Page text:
Book - No Love Lost

No Love Lost

The anti-romantic Susan Omand reviews No Love Lost from Pankhearst...

Anti-romance. It’s a coined phrase that can mean many different things to many different people and this Slim Volume called No Love Lost from Pankhearst and edited by Kate Garrett encompasses a lot of those differences.

This is a collection of poetry and flash fiction from over fifty different authors and is a wonderful antidote to all the bleeding hearts and perfumed flowers of conventional love stories and poetry. That’s not to say it’s anti love, although some authors have interpreted it that way, it’s just that the subject is approached in a much more realistic, sometimes cynical way that is right up my street.

There are poems about war and stories about love at different times of life, from school age to old age. There are single, descriptively evocative statement pieces, like A Slacker’s Kiss and Streaming and humorous work like Do I Miss Thee. There are technically clever poems like Misdirection where it leads you in to a tryst and then reverse you out using the same words – difficult to explain but very impressively done. I must admit that my favourite set of poems in the book is Seasonal Beasts by Robert de Born. I love the use of dates to ground the work and the almost supernatural sense of these four pieces being of the same couple back and forth through time and incarnations. It also has a wonderful sense of the infinite. You get the feeling that they will always be together, as some sort of soul mates, no matter what the universe presents them with.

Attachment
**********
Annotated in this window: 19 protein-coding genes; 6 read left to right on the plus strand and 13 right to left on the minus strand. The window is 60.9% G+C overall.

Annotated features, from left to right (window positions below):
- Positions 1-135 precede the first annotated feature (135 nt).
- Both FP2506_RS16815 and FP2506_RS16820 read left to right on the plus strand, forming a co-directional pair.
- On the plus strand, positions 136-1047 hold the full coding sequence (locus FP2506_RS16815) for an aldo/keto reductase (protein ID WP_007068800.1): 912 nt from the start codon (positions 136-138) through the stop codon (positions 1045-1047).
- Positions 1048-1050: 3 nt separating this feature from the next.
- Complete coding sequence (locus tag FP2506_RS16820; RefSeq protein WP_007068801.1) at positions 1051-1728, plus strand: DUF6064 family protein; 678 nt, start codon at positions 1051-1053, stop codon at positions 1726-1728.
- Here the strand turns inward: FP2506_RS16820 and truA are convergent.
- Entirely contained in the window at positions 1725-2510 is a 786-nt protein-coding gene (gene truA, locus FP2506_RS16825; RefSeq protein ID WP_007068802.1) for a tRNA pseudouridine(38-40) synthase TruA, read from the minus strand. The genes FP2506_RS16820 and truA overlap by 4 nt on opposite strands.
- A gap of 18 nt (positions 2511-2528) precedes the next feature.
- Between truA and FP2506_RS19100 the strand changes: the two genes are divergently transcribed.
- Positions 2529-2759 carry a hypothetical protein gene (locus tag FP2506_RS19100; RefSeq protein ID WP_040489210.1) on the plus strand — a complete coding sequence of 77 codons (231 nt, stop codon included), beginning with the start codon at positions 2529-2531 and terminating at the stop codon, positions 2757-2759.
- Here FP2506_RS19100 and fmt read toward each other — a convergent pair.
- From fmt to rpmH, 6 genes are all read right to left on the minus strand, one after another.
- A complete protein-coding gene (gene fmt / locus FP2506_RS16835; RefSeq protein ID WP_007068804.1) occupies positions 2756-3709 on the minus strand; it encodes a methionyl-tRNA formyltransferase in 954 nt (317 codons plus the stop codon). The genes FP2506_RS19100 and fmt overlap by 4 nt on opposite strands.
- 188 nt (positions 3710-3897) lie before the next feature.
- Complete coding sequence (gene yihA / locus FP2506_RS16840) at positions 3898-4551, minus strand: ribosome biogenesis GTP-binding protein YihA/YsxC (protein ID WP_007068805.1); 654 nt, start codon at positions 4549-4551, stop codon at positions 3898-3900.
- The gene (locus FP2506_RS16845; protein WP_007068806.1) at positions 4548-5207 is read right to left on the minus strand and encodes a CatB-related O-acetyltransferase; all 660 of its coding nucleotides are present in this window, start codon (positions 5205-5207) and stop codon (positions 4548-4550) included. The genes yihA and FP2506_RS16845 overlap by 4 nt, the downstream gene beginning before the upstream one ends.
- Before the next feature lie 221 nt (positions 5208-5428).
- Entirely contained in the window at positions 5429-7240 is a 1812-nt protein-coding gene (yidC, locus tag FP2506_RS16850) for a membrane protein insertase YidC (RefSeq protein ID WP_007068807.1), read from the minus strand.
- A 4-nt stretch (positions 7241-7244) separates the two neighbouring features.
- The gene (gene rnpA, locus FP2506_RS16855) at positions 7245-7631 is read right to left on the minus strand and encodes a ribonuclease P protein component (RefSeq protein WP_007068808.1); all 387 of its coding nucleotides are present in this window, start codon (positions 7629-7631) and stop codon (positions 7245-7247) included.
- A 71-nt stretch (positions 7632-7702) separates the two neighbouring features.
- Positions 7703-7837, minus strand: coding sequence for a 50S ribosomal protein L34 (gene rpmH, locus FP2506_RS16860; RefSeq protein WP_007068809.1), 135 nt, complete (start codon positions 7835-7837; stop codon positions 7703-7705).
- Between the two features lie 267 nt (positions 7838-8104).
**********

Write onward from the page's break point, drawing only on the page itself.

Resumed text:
The book doesn’t shy away from the more shocking either with poems dealing at domestic violence, stalkers and alcohol abuse. What unites them all though is the gritty reality with no cliché or wishful thinking. As Kate Garrett says in her introduction, “...nary a Manic Pixie Dream Girl or floppy-haired English gent in sight.” She must also be highly commended for her curation of the compilation as the diversity of styles and switches between poetry and flash fiction flows very easily and it is a lovely book to read cover-to cover as well as dipping in and out of.

And any anti-romance collection whose introduction starts with a quote from Dostoyevsky must be worth a read.

Image - Pankhearst.